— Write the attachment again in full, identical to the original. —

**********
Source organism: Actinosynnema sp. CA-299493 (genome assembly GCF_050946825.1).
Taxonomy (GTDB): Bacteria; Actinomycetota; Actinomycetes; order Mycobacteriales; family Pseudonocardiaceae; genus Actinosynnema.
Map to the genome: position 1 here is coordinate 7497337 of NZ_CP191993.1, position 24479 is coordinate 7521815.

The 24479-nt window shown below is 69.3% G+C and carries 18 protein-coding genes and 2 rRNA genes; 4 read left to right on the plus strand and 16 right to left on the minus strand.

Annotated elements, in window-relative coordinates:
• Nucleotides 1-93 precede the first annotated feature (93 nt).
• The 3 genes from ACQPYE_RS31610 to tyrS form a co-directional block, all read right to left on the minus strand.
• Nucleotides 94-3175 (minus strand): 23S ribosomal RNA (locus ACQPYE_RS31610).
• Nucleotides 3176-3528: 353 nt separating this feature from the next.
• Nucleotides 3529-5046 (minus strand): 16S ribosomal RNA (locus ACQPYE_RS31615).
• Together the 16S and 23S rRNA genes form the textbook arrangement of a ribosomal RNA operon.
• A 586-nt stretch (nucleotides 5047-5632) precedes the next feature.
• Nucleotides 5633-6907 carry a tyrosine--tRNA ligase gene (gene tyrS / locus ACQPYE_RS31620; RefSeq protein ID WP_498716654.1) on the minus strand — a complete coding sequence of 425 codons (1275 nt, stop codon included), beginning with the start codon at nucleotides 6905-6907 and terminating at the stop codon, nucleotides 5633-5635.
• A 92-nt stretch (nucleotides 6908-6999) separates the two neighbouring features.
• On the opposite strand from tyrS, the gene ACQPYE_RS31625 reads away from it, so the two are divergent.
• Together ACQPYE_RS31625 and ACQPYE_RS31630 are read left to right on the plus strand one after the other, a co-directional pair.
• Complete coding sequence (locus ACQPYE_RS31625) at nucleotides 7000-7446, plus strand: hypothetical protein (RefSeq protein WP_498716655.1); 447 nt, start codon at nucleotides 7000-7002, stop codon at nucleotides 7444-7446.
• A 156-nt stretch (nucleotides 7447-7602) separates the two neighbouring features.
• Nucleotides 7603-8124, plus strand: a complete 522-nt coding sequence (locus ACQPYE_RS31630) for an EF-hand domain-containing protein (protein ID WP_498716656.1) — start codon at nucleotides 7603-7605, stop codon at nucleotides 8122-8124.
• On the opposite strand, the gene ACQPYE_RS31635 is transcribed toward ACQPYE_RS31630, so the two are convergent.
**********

Source organism: Actinosynnema sp. CA-299493 (genome assembly GCF_050946825.1).
Taxonomy (GTDB): Bacteria; Actinomycetota; Actinomycetes; order Mycobacteriales; family Pseudonocardiaceae; genus Actinosynnema.
Map to the genome: position 1 here is coordinate 7497337 of NZ_CP191993.1, position 24479 is coordinate 7521815.

The 24479-nt window shown below is 69.3% G+C and carries 18 protein-coding genes and 2 rRNA genes; 4 read left to right on the plus strand and 16 right to left on the minus strand.

Annotated elements, in window-relative coordinates:
• Nucleotides 1-93 precede the first annotated feature (93 nt).
• The 3 genes from ACQPYE_RS31610 to tyrS form a co-directional block, all read right to left on the minus strand.
• Nucleotides 94-3175 (minus strand): 23S ribosomal RNA (locus ACQPYE_RS31610).
• Nucleotides 3176-3528: 353 nt separating this feature from the next.
• Nucleotides 3529-5046 (minus strand): 16S ribosomal RNA (locus ACQPYE_RS31615).
• Together the 16S and 23S rRNA genes form the textbook arrangement of a ribosomal RNA operon.
• A 586-nt stretch (nucleotides 5047-5632) precedes the next feature.
• Nucleotides 5633-6907 carry a tyrosine--tRNA ligase gene (gene tyrS / locus ACQPYE_RS31620; RefSeq protein ID WP_498716654.1) on the minus strand — a complete coding sequence of 425 codons (1275 nt, stop codon included), beginning with the start codon at nucleotides 6905-6907 and terminating at the stop codon, nucleotides 5633-5635.
• A 92-nt stretch (nucleotides 6908-6999) separates the two neighbouring features.
• On the opposite strand from tyrS, the gene ACQPYE_RS31625 reads away from it, so the two are divergent.
• Together ACQPYE_RS31625 and ACQPYE_RS31630 are read left to right on the plus strand one after the other, a co-directional pair.
• Complete coding sequence (locus ACQPYE_RS31625) at nucleotides 7000-7446, plus strand: hypothetical protein (RefSeq protein WP_498716655.1); 447 nt, start codon at nucleotides 7000-7002, stop codon at nucleotides 7444-7446.
• A 156-nt stretch (nucleotides 7447-7602) separates the two neighbouring features.
• Nucleotides 7603-8124, plus strand: a complete 522-nt coding sequence (locus ACQPYE_RS31630) for an EF-hand domain-containing protein (protein ID WP_498716656.1) — start codon at nucleotides 7603-7605, stop codon at nucleotides 8122-8124.
• On the opposite strand, the gene ACQPYE_RS31635 is transcribed toward ACQPYE_RS31630, so the two are convergent.